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CPSR underscores importance of research to restore lives affected by stroke

CPSR Scientific Director Dr. Dale Corbett, Board Chair Barry Cracower and Executive Director Katie Lafferty were among participants in the Research Canada Welcome Reception for the 42nd Parliament of Canada, which was held on Parliament Hill on Monday, March 7.

The event brought together members of the health research community, members of Parliament, senators and public servants to talk about the value of investing in health research to improve the well-being of Canadians.

Health Minister Jane Philpott spoke about the importance of research to uncover new knowledge, advance care and promote recovery. She underlined the government’s commitment to a strong and vibrant research community.

The Canadian Partnership for Stroke Recovery looks forward to working with all levels of government to support game-changing research into stroke recovery.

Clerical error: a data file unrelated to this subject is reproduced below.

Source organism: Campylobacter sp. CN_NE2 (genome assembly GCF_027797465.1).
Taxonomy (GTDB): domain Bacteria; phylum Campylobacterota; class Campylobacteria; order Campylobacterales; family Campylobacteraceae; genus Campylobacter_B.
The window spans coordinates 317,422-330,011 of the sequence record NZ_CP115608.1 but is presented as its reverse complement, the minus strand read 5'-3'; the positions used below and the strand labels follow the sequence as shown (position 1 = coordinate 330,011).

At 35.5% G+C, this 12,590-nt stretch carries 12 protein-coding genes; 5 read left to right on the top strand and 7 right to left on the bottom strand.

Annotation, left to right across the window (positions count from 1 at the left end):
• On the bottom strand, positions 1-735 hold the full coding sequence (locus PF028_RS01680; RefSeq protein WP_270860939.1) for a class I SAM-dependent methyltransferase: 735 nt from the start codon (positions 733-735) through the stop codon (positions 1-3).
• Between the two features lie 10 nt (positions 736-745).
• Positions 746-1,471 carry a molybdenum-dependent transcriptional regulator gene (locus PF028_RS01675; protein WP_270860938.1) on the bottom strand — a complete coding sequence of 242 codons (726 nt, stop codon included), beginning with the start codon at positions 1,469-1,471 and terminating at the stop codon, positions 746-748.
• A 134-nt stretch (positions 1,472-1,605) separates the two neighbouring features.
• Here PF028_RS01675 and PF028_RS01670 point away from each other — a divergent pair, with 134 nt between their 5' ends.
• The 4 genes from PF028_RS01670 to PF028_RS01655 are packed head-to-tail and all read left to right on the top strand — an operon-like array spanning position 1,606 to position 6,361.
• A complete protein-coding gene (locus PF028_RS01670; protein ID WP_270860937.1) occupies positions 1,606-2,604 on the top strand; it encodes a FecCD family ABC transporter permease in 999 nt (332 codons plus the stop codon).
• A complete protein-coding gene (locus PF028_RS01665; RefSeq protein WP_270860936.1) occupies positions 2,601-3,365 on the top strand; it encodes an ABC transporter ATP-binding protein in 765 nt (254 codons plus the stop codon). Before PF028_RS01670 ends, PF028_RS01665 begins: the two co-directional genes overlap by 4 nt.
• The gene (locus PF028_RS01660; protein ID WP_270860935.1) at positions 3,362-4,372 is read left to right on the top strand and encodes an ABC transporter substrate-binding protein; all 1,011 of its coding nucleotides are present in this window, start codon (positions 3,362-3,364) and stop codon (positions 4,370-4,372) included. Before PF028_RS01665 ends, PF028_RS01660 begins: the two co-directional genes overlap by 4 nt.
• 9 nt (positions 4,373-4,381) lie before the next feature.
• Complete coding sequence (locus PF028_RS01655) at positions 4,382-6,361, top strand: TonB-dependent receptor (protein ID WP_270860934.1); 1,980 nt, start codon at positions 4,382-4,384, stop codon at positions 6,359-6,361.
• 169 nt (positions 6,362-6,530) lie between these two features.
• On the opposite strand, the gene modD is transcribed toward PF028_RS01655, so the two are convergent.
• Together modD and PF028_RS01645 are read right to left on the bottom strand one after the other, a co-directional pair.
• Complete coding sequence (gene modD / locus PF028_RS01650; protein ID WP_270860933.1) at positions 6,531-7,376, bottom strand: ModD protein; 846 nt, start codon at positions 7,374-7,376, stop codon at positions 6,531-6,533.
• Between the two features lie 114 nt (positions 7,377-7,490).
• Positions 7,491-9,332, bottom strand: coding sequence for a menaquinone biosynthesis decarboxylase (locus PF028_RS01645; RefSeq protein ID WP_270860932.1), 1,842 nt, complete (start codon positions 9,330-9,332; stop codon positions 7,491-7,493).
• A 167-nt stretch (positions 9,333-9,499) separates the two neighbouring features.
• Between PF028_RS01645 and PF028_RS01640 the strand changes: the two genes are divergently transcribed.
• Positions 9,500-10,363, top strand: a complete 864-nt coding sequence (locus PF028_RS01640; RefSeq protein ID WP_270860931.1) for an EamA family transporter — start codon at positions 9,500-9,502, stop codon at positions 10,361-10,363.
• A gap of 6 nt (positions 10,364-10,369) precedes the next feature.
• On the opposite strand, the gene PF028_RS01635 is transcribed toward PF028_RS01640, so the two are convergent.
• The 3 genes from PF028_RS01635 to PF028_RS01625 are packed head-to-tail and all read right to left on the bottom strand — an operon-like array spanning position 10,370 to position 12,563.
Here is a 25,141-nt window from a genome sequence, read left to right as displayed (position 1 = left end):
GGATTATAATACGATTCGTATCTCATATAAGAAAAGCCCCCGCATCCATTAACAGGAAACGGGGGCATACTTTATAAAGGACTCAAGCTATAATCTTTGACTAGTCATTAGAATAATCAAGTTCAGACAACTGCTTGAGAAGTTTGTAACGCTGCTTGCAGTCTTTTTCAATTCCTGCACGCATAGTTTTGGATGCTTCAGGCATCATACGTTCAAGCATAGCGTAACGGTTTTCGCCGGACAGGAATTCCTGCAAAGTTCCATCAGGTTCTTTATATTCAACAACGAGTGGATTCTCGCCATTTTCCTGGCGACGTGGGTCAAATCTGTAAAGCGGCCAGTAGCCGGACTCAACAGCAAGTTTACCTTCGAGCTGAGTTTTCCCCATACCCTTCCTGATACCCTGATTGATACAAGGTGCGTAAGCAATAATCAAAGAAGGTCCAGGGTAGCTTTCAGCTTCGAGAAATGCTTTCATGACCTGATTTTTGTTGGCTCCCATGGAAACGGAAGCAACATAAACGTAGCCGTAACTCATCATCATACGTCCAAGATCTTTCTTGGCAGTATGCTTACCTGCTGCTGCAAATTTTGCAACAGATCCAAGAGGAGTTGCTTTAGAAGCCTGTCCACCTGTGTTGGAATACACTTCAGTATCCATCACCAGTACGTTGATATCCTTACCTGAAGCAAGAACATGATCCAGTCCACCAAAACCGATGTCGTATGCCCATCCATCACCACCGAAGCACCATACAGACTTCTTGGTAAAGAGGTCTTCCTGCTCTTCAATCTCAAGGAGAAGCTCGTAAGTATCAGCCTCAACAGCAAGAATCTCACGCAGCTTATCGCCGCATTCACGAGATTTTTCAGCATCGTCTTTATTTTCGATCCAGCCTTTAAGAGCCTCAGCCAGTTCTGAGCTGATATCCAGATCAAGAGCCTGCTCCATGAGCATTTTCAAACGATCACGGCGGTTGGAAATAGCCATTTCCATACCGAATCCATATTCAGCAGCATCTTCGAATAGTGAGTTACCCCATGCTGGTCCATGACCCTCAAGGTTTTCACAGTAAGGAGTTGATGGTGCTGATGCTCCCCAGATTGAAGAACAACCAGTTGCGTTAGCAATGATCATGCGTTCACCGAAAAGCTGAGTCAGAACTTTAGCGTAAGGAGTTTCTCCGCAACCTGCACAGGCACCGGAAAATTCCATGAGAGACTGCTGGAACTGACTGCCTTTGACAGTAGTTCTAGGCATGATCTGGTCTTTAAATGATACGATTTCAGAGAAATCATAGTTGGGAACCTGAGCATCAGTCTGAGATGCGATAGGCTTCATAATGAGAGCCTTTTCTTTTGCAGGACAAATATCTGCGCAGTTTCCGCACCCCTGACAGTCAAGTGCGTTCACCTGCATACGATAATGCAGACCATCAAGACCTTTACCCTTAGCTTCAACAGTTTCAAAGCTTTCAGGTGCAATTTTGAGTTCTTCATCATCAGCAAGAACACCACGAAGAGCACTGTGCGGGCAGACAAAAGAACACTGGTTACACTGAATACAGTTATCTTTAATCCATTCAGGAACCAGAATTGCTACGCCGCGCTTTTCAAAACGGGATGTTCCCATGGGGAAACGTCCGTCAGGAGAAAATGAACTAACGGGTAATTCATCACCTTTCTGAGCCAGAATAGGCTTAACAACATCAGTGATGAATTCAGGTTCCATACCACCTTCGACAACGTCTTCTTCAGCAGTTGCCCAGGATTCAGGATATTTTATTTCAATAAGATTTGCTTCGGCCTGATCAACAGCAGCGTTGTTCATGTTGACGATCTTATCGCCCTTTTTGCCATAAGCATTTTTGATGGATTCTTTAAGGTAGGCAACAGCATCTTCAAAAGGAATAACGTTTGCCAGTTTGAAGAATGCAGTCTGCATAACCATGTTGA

At the Research Canada event, CPSR emphasized the scope of the problem of stroke recovery: there are more than 400,000 Canadians living with long-term stroke disability and the number is expected to almost double in 20 years due to the aging population.

We talked about the CPSR’s unique model that brings together the Heart and Stroke Foundation and leading university and hospital researchers at nine partner institutions across the country to advance discovery and restore lives affected by stroke. And we talked about some of the exciting initiatives underway, including the exploration of new ways to deliver stroke rehab in remote and rural communities and two new clinical trials that will look at reopening the recovery window for people living with stroke.

Pictured above, CPSR Scientific Director Dr. Dale Corbett, at right, describes the work of the HSF Canadian Partnership for Stroke Recovery to Health Minister the Hon. Dr. Jane Philpott, left.


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